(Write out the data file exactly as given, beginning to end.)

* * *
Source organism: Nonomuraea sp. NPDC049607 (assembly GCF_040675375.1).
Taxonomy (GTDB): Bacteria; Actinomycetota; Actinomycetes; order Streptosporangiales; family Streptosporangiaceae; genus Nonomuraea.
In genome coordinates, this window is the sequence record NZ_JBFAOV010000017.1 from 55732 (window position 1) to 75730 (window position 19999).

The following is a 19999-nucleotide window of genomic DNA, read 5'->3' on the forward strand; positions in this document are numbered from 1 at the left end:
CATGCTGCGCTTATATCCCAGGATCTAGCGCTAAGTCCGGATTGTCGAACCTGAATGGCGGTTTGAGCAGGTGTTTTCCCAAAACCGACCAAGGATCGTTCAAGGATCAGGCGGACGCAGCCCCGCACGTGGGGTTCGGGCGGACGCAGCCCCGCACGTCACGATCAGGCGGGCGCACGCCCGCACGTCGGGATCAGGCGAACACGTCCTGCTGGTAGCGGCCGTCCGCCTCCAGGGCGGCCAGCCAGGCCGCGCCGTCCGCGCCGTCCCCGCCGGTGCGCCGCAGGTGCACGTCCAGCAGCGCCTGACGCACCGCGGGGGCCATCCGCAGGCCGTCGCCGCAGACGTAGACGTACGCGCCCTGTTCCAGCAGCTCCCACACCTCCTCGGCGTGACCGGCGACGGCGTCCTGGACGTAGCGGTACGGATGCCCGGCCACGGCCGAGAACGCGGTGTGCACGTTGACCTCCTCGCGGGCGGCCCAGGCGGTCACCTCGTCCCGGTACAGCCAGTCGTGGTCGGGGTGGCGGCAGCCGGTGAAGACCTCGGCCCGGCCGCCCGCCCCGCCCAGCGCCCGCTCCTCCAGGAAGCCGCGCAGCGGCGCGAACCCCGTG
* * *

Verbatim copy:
Source organism: Nonomuraea sp. NPDC049607 (assembly GCF_040675375.1).
Taxonomy (GTDB): Bacteria; Actinomycetota; Actinomycetes; order Streptosporangiales; family Streptosporangiaceae; genus Nonomuraea.
In genome coordinates, this window is the sequence record NZ_JBFAOV010000017.1 from 55732 (window position 1) to 75730 (window position 19999).

The following is a 19999-nucleotide window of genomic DNA, read 5'->3' on the forward strand; positions in this document are numbered from 1 at the left end:
CATGCTGCGCTTATATCCCAGGATCTAGCGCTAAGTCCGGATTGTCGAACCTGAATGGCGGTTTGAGCAGGTGTTTTCCCAAAACCGACCAAGGATCGTTCAAGGATCAGGCGGACGCAGCCCCGCACGTGGGGTTCGGGCGGACGCAGCCCCGCACGTCACGATCAGGCGGGCGCACGCCCGCACGTCGGGATCAGGCGAACACGTCCTGCTGGTAGCGGCCGTCCGCCTCCAGGGCGGCCAGCCAGGCCGCGCCGTCCGCGCCGTCCCCGCCGGTGCGCCGCAGGTGCACGTCCAGCAGCGCCTGACGCACCGCGGGGGCCATCCGCAGGCCGTCGCCGCAGACGTAGACGTACGCGCCCTGTTCCAGCAGCTCCCACACCTCCTCGGCGTGACCGGCGACGGCGTCCTGGACGTAGCGGTACGGATGCCCGGCCACGGCCGAGAACGCGGTGTGCACGTTGACCTCCTCGCGGGCGGCCCAGGCGGTCACCTCGTCCCGGTACAGCCAGTCGTGGTCGGGGTGGCGGCAGCCGGTGAAGACCTCGGCCCGGCCGCCCGCCCCGCCCAGCGCCCGCTCCTCCAGGAAGCCGCGCAGCGGCGCGAACCCCGTG